The courts also created 22 opportunity districts for the House plan and 10 opportunity districts for the Senate plan. Opportunity districts exist when a large percentage of the district’s population have a shared identity or interest and are likely to elect someone who represents those interests, Belladonna-Carrera said. These numbers fell just shy of the Corrie plan’s goal.

“There were a couple of things we were disappointed in, in not seeing the court reflect what communities in the area asked for,” she said. 

For instance, advocates had pushed for existing districts to be redrawn to keep the three reservations of the Ojibwe First Nations together. The reservations–Red Lake, White Earth, and Leech Lake–remain split at the state House level. 

Similarly, Black immigrant communities in Brooklyn Park and Brooklyn Center had asked to be united by district. The district lines stayed the same. The Latino communities in Chaska, Shakopee, and Jackson also remain split among state House districts.

“It reminds us that it was the job of the Minnesota legislature to adequately put their constituents first,” she said. “If they did that, you would get maps that better represent the people that are living, working, thriving, in those districts. And you get less of that partisan stalemate.”

How will I be affected?

According to Belladonna-Carrera, redistricting is simply the drawing of voting maps. But an individual’s power in the United States is directly tied to that vote, she added.

“I compare it to gardening. You and I live in townhomes next to each other. We pay the same rent, we have access to the same yard, we’re both gardeners, and the landlord comes and says, ‘Here’s a bag of seeds to plant,’” Belladonna-Carrera said. 

Both yards are getting the same sun, water, and weather. However, a previous tenant released harmful chemicals into the soil. So one resident produces less plants of lower quality than their neighbor. 

“Although each of us believes we’re starting off as equals, my side produces less plants. That’s exactly what redistricting is,” she said.

Local elections could also look different in the coming months.

Equitably drawn districts allow constituents to advocate for issues of their communities to their elected representatives, said Belladonna-Carrera. Bus lines, school districts, clean parks, and police presence can all be improved as a result, she said.

Added Sitati Munene: “The district you belong to could change. Where you vote could change. That will have a huge impact on voting.”  For example: “In the case of Brooklyn Park, we definitely anticipate our local council won’t look the same.”

“The district you belong to could change. Where you vote could change. That will have a huge impact on voting. In the case of Brooklyn Park, we definitely anticipate our local council won’t look the same.”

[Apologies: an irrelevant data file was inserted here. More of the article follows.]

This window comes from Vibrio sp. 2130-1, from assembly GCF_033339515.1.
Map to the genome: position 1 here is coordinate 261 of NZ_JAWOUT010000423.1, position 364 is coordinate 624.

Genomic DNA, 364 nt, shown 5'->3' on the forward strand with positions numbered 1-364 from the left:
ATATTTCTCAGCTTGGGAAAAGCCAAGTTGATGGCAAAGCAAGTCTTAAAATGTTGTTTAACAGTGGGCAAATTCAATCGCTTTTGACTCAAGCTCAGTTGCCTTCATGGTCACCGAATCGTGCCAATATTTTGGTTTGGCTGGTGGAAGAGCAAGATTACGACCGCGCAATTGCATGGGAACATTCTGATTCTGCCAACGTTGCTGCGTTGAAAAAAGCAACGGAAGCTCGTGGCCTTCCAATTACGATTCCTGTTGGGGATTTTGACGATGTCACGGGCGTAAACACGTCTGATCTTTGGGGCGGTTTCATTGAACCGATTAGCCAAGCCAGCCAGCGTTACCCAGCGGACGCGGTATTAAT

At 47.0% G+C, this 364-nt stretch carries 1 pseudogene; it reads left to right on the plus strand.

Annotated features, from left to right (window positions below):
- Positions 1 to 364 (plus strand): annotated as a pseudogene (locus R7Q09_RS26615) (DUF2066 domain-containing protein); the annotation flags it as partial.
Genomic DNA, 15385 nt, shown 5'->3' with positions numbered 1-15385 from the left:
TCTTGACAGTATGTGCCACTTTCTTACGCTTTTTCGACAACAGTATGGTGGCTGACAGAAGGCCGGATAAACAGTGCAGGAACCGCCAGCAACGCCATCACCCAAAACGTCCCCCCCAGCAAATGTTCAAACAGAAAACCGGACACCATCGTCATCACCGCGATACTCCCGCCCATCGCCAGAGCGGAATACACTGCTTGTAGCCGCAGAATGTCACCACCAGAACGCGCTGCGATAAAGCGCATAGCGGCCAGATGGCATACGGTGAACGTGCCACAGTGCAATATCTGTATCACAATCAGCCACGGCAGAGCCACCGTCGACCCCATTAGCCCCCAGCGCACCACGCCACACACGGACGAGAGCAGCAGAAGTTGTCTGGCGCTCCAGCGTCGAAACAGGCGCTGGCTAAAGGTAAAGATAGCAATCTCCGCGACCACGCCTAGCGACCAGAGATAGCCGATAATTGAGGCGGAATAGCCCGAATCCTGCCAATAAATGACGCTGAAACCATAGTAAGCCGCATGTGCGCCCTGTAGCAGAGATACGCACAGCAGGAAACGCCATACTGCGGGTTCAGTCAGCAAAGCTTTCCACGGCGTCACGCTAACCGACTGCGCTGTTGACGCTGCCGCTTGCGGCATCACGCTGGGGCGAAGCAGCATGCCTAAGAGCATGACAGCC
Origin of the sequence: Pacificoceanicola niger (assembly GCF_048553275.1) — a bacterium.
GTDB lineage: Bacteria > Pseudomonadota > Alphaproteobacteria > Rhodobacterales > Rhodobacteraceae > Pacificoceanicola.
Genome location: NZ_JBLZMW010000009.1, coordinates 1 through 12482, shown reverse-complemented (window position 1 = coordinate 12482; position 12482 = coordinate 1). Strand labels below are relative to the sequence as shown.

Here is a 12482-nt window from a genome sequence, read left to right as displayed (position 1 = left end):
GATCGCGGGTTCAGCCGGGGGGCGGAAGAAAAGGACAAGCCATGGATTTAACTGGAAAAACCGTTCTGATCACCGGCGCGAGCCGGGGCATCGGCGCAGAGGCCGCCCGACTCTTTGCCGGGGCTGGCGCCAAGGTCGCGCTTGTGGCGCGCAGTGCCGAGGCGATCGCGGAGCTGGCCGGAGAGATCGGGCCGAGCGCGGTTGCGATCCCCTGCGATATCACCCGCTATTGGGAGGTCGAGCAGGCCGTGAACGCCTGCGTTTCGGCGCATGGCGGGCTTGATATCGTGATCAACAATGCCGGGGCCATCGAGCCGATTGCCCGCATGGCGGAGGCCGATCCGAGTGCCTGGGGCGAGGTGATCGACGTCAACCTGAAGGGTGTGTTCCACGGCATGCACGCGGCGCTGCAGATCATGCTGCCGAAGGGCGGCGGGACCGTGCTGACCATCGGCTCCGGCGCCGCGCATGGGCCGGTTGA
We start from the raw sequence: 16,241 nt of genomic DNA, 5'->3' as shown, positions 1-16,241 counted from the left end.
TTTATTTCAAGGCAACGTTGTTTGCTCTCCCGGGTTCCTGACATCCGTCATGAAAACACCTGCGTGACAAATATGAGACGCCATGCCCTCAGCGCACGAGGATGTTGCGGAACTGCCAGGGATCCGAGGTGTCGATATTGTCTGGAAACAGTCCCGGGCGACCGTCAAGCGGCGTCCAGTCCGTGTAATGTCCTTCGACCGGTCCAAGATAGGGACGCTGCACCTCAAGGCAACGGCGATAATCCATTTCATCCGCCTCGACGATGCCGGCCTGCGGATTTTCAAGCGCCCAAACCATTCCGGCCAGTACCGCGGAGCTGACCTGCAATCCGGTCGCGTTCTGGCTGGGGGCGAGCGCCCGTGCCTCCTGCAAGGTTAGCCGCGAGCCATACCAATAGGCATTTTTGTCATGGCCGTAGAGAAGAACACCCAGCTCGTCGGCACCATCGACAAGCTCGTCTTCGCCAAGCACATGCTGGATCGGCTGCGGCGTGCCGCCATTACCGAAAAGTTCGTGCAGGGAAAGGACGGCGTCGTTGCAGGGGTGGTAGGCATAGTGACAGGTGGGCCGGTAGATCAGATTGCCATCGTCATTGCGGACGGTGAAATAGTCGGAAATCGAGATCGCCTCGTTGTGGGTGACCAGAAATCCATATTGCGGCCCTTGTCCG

Nelima Sitati Munene

In November, half of that city’s City Council seats will be up for reelection. Those council members could be representing newly drawn districts in the city, too.

Lee, on the other hand, won a special election to the Brooklyn Park City Council, so he will be able to serve out the rest of his term regardless of what his district looks like. 

“It’s about who you can relate to, who you can identify with, and who holds the power and is actively voting in your neighborhood,” Lee said. “If you and your neighbors share a sense of community and interests and you straddle a road used to divide districts, you should raise your voice to say, ‘We want to be able to vote together.’”

What’s next? 

Cities and counties will meet to determine their own district lines based on the state’s latest map. Sitati Munene encourages those residents whose city is split up into wards or districts to look into how those might change under redistricting. 

The deadline to finalize city lines is March 29, Belladonna-Carrera said. Then, counties will have until April 26 to form their own districts.

Again, districts could shape how elections play out in certain cities. With Lee’s election, the Brooklyn Park City Council is made up of a majority of people of color. But three seats are up for reelection in November. 

“Whatever districts get drawn and accepted in the next month or so, that will set up the races for this November. It could pit council members against each other,” Lee said. “I’m looking at equity and representation. We’re a majority-minority city; our districts should represent that as much as possible.”

Can I provide input?

Yes! Some cities and counties will hold community meetings in the following weeks. Depending on the city or county’s process, a committee will use resident input when drawing out its own boundary lines.

“Local redistricting is happening right now, and it’s important for them to show up,” Belladonna-Carrera said. “They don’t have to be experts in anything. All that city council and county commissioners need to know is who they are and where they are.”

For example, Belladonna-Carrera may speak up about the Latino community’s presence where she lives in the West Side of St. Paul and urge the city not to split up the community through district lines. 

“There’s still an opportunity to learn more about what’s happening at the local level and to get involved by either sending an email, leaving a voice message, or submitting a written statement,” Belladonna-Carrera said. 

In Brooklyn Park, the Charter Commission is seeking public comments through an online form. Lee has been pushing for input from immigrant communities in particular.

“You don’t have to be a citizen to be involved in redistricting,” Lee said. “Your elected officials should be working for all residents of their districts, even if there are residents who aren’t able to vote for them. That’s how a representative democracy should work.”

Hibah Ansari is a corps member with Report for America, a national service program that places journalists into local newsrooms.